Best library archives

The top ten spots for nosing around historical records.

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The New York Public Library

The New York Public Library

New York Historical Society
Step inside one of the country’s oldest independent research libraries and bone up on New York history by perusing photographs, architectural drawings, maps and pamphlets. The exhaustive collection of manuscripts numbers 2 million, so you’ll want to tap a reference library for assistance. Among the gems you’ll find: Napoleon’s authorization for the Louisiana Purchase and Grant’s handwritten terms of surrender to Lee.

The Frick Art Reference Library
Come to the Frick for world-class sixteenth- through eighteenth-century European paintings, stay to learn more about them. The spate of books, photographs and manuscripts here primarily relate to paintings, drawings, sculpture and prints by European and American artists. As such, there’s a notable selection of auction and exhibition catalogs.

The New York Public Library: The Schomburg Center for Research in Black Culture
The NYPL’s Harlem outpost is devoted to black culture and the African diaspora and regularly hosts jazz concerts, films, lectures and tours. Its more than five million items are meticulously organized and span traditional masks, weaponry and bronze artificats; sheet music for ragtime, blues, jazz and gospel; photography by Bert Andrews, Walker Evans, Chester Higgins, Jr.; and video and music recordings.[]

The New York Public Library for the Performing Arts
From scholars to students, this art haven located in the Dorothy and Lewis B. Cullen Center has everything to fill your art-thirsty void from sheet music and historic readings to theater and dance. With reference materials at no cost, take advantage of their extensive collections along with complimentary seminars, performances, and exhibitions.

New York Public Library, Library of Science, Industry and Business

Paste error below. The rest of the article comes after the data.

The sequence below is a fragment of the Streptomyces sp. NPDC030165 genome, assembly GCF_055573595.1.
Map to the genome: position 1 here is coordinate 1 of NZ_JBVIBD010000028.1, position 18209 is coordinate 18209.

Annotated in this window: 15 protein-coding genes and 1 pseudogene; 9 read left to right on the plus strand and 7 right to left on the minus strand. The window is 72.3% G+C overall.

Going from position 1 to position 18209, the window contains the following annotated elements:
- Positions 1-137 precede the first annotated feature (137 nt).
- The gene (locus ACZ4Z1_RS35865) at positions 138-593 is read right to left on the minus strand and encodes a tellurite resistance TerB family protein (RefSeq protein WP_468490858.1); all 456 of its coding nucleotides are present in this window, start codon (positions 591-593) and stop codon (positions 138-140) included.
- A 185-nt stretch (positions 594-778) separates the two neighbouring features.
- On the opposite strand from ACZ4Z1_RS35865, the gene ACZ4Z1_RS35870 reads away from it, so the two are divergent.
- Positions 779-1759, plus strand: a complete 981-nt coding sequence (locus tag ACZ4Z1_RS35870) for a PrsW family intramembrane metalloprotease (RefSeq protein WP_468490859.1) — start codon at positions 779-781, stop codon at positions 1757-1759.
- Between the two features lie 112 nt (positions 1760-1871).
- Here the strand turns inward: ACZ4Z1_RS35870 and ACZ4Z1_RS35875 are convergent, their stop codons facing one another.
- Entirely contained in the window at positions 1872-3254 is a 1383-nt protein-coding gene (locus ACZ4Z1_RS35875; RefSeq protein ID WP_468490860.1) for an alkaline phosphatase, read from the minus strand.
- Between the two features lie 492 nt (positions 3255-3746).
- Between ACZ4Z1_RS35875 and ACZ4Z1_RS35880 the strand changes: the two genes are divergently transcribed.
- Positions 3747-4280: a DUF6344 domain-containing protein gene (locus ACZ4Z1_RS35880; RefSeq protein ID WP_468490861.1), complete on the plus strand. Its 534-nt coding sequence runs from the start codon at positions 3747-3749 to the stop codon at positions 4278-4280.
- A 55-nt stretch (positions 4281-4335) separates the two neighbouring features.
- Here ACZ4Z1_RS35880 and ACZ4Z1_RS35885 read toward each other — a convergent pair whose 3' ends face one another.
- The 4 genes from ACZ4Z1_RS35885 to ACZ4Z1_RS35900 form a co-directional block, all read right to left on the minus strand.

Enter this ultra-modern sterling facility that’ll have your eyes peeled to more than just their widespread science and business resources—the largest in the nation. With 160,000 square feet of information containing 1.2 million volumes and an assembly of 40,000 books and videos, be sure to block out a large chunk of time before heading in.

Brooklyn Public Library
Nearly the entire Brooklyn population flocks to this library, built to resemble an open book that stretches out onto Eastern Parkway and Flatbush Avenue, for a collection surpassing 1.5 million books, as well as maps and photographs. With accessible free Internet, grab your laptop and cozy up with an unlimited supply of research materials and a steaming coffee from their Open Book Caf.

The Morgan Library & Museum
Take your pick of literary, music and historic manuscripts dated as early as 1890 and find a nook in this distinguished library’s new reading room completed in 2006 as part of their 75,000 square feet expansion. Old master drawings and vintage printed books are among the rare collections of financier Pierpont Morgan’s contributions.

New York Public Library, Humanities and Social Sciences Library
As the gem of New York’s libraries, embrace your gasp as you enter this 113-year-old landmark decked with marble interior and painted ceilings. Aside from the museum-like qualities of its architecture, you’ll find yourself lost among a plethora of rare books and archives in more than 1,200 languages and dialects, including the first folio edition of William Shakespeare’s Comedies, Histories and Tragedies.

The New York Academy of Medicine
Deemed the second largest medical anthology in the nation, embrace an abundance of health information dated back to 1878. With the main collection comprised of over 750,000 volumes and artifacts documenting the history of medicine and science, it’s no wonder all of the Library’s materials would potentially stretch for over 14 miles if put next to each other.

Bard Graduate Center Research Library
Head up to the Upper West Side for a large selection decorative arts, design, garden history and landscape studies archives—a collection of about 40,000 volumes. With 250 periodical subscriptions and unlimited on-line access, there are more than enough resources to get you green with nature.



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